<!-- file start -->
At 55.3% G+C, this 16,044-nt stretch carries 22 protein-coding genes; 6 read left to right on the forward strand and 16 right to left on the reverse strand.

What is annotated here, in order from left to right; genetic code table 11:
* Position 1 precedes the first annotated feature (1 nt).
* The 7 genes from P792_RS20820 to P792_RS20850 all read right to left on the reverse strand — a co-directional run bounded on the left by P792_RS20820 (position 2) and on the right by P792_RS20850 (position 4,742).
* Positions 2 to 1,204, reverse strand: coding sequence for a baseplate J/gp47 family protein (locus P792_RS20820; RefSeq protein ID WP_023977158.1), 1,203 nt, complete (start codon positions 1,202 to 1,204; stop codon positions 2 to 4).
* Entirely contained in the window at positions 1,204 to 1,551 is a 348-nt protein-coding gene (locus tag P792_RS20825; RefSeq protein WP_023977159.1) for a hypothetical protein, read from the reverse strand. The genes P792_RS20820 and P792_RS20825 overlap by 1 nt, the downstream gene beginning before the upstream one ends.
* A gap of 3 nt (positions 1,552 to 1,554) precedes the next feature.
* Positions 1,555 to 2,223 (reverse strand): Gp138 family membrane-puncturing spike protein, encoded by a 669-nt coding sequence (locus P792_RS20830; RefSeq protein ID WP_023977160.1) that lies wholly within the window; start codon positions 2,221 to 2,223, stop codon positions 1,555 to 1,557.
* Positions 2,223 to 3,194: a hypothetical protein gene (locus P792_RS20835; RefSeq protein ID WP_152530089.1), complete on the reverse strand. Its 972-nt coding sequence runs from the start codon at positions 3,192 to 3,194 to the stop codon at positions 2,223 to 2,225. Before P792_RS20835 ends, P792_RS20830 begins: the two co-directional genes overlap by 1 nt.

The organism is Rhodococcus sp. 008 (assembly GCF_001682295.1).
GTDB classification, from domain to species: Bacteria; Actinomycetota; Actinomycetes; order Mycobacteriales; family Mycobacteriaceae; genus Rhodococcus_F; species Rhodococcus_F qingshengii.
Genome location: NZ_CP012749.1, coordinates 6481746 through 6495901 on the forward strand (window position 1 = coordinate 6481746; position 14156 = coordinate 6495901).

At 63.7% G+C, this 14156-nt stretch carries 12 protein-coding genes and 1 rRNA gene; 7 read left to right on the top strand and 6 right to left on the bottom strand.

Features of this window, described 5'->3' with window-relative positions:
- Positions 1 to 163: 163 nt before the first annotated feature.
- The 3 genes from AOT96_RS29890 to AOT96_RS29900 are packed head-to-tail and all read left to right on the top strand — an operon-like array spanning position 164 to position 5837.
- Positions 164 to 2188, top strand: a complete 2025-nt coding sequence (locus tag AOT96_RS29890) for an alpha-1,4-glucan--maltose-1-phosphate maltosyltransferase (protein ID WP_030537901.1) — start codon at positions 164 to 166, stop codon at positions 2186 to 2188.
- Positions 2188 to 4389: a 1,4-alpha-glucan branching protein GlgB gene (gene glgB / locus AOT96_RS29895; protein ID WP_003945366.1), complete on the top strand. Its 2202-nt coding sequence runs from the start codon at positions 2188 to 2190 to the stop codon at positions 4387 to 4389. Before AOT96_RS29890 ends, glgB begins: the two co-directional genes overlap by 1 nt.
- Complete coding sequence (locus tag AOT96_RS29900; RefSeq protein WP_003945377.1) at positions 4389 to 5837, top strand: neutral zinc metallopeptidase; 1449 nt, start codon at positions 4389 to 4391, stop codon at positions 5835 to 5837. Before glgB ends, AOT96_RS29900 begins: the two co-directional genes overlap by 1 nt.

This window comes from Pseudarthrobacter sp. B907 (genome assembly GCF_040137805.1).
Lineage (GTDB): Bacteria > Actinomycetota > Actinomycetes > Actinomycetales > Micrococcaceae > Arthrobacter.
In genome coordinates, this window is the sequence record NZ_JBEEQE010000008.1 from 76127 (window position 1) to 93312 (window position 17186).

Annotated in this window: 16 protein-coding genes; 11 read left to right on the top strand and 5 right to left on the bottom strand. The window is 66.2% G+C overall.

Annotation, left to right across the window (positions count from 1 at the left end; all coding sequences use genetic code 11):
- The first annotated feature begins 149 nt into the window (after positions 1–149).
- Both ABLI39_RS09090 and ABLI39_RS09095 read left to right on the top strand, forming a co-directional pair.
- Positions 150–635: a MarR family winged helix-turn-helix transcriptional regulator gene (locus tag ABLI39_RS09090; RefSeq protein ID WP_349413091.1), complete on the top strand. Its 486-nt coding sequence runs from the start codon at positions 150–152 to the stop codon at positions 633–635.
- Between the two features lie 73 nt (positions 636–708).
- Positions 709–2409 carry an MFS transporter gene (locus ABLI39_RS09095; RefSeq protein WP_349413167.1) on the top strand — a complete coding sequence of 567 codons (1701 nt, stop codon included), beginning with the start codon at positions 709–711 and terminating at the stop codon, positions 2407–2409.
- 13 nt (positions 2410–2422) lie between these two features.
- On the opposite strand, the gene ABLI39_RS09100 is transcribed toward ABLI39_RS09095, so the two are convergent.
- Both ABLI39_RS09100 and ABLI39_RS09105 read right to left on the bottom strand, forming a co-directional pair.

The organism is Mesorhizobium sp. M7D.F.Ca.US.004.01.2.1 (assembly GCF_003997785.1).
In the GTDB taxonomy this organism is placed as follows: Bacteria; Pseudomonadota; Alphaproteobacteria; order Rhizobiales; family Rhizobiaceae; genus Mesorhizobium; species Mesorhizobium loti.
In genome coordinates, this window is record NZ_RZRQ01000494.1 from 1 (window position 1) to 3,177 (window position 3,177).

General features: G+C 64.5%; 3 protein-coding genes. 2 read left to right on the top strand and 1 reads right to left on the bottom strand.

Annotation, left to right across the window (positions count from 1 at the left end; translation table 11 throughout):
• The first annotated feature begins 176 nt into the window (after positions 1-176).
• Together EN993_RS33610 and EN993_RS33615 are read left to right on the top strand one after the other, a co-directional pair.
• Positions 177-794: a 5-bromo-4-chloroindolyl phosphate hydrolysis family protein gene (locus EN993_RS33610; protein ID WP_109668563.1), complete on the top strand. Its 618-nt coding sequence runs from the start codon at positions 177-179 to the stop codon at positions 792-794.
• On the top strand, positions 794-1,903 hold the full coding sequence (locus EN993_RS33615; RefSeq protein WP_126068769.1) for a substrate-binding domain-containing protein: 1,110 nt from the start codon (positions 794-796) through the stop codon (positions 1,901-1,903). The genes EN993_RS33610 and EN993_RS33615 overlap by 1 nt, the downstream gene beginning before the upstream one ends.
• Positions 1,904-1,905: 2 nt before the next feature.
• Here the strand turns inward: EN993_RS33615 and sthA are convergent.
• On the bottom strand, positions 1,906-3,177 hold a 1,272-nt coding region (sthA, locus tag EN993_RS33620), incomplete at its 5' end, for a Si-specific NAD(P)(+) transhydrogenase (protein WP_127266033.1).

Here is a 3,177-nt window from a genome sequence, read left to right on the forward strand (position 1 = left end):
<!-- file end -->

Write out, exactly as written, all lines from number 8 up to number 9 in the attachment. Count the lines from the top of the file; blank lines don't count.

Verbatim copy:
* Positions 1,555 to 2,223 (reverse strand): Gp138 family membrane-puncturing spike protein, encoded by a 669-nt coding sequence (locus P792_RS20830; RefSeq protein ID WP_023977160.1) that lies wholly within the window; start codon positions 2,221 to 2,223, stop codon positions 1,555 to 1,557.
* Positions 2,223 to 3,194: a hypothetical protein gene (locus P792_RS20835; RefSeq protein ID WP_152530089.1), complete on the reverse strand. Its 972-nt coding sequence runs from the start codon at positions 3,192 to 3,194 to the stop codon at positions 2,223 to 2,225. Before P792_RS20835 ends, P792_RS20830 begins: the two co-directional genes overlap by 1 nt.